High-speed rail train in Taiwan.
Harry Duang Photography, Flickr Creative Commons High-speed rail train in Taiwan.

The news that the California legislature has approved the first part of the high-speed train construction in the state’s Central Valley filled me with mixed emotion. As a former Californian, I pined and argued for high-speed rail connecting Los Angeles and San Francisco. It seemed like such an obvious idea; it would do so much to improve communications, and it also just seemed so elegant, almost European. Now, however, the cost of the proposed link has gone through the roof, and the first segment, complete with an $8 billion price tag, will be a line from nowhere to nowhere.

Here in Cincinnati, we’re experiencing a similar issue, but on a different scale. The city is building a streetcar through the downtown, which is a good idea, but is it worth the roughly $100 million it will cost? Especially if that money will not even go beyond the fringes of downtown?

The advantages of rail construction at almost any scale are clear. All you have to do is go to any self-respecting European city—or between two of them—to see that. The efficiency of the system is astonishing. Recently, I had the pleasure of leading a group of partygoers from the Beyeler Museum at the outskirts of Basel back into town via the Number 6 tram. The ladies in long dresses were nervous about boarding the contraption, but the smooth train took us downtown before the taxis had even made it to the museum. I had reached Basel by high-speed train in a journey that took several hours less than it would have on the Autobahn.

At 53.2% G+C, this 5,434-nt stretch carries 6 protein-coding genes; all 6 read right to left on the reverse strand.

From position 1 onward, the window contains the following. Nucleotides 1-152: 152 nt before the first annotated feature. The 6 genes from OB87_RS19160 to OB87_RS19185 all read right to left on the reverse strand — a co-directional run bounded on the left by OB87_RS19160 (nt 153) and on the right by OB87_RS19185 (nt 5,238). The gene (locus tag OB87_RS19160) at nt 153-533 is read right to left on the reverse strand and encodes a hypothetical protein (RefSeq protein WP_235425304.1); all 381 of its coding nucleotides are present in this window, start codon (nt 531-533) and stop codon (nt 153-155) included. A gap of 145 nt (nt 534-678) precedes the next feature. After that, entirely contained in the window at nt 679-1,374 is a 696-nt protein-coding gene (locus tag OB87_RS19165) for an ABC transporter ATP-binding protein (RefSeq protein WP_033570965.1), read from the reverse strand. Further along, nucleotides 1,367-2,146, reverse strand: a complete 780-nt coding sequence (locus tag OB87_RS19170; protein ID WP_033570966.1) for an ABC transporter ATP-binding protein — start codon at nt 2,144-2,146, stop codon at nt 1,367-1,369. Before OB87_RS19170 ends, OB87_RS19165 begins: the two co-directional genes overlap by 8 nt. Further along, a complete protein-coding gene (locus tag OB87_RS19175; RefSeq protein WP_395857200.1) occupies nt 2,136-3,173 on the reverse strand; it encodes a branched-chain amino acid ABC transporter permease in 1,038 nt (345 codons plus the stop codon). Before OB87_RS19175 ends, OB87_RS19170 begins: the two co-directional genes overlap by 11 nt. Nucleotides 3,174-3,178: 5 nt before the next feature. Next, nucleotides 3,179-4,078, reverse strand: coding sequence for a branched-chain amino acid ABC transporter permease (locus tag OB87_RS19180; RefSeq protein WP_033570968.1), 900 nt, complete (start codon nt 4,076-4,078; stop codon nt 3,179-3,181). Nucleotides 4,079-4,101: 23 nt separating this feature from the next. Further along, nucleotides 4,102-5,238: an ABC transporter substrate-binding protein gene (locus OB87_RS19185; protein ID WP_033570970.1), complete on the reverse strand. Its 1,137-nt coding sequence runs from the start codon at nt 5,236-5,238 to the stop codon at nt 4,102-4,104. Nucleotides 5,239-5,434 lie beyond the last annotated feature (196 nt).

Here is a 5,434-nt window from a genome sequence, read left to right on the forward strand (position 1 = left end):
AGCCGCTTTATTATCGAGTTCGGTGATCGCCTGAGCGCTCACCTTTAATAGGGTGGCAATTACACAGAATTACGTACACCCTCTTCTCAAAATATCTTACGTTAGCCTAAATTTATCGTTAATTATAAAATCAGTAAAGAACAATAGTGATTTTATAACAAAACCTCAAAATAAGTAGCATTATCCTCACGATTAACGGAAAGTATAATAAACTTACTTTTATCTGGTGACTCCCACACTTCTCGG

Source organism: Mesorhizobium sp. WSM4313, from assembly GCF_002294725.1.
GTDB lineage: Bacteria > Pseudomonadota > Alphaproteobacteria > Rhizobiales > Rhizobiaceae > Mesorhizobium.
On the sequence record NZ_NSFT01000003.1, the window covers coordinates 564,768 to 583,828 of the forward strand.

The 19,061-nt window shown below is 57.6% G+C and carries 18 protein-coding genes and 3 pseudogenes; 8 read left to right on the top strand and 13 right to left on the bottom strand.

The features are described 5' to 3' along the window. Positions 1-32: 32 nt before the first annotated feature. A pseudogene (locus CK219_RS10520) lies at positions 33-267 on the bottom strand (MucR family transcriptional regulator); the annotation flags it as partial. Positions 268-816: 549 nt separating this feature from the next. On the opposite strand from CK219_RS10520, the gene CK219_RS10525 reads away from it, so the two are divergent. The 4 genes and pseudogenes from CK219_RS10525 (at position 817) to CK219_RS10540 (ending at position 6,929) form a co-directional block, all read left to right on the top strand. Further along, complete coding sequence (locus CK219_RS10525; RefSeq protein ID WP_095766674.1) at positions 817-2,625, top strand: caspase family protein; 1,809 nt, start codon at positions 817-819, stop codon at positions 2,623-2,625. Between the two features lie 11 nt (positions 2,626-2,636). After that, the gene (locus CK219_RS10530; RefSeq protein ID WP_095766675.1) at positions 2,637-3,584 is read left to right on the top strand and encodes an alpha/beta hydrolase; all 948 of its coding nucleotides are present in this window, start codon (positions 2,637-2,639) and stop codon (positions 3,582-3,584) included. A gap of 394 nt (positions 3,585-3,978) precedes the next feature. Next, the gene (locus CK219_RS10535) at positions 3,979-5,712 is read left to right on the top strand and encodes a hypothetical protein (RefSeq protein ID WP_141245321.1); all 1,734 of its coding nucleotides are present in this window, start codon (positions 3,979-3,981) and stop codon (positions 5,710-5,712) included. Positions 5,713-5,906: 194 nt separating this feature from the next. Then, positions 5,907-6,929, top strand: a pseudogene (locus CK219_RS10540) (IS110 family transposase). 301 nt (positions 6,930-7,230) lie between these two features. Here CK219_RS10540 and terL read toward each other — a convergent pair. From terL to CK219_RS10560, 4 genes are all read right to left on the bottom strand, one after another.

The problem is that the United States is starting from scratch. It’s not a question of upgrading tracks or trains, but of laying out completely new systems in landscapes that are not well suited for them. The cost is bound to be exorbitant. But it’s more than just the sky-high cost holding back high-speed-rail development in the states. The driving culture is so ingrained here that most people would rather sit in bumper-to-bumper traffic than give up their perceived freedom to use mass transit.

On the other hand, the trains do work on the East Coast and around Chicago. And even in Los Angeles people are starting to embrace the Metro subway system as the city continues to expand it.

Mostly, I support these ventures, both big and small, because they will be facts on the ground. In Cincinnati, I would much rather see the city invest in its existing public transportation, especially at a small scale. A neighborhood minibus would alleviate my need to walk 20 minutes to the closest, usually mostly empty, bus that then takes me another 40 minutes to get me to my work, six miles away. But radical improvements in service would be ephemeral. Even in the unlikely case that the city would fund them, such support would continually be subject to erosion or removal. A streetcar is there, and, I hope, its initial construction will lead to a further rebuilding of our fabled and lamented radial streetcar lines.

Similarly, the first 130-mile stretch of the California train will go from nowhere to nowhere (with apologies to the inhabitants of Madera and Bakersfield), but I hope it will lead to the build-out that will finally connect north and south in a more sane manner.

Build them, we must.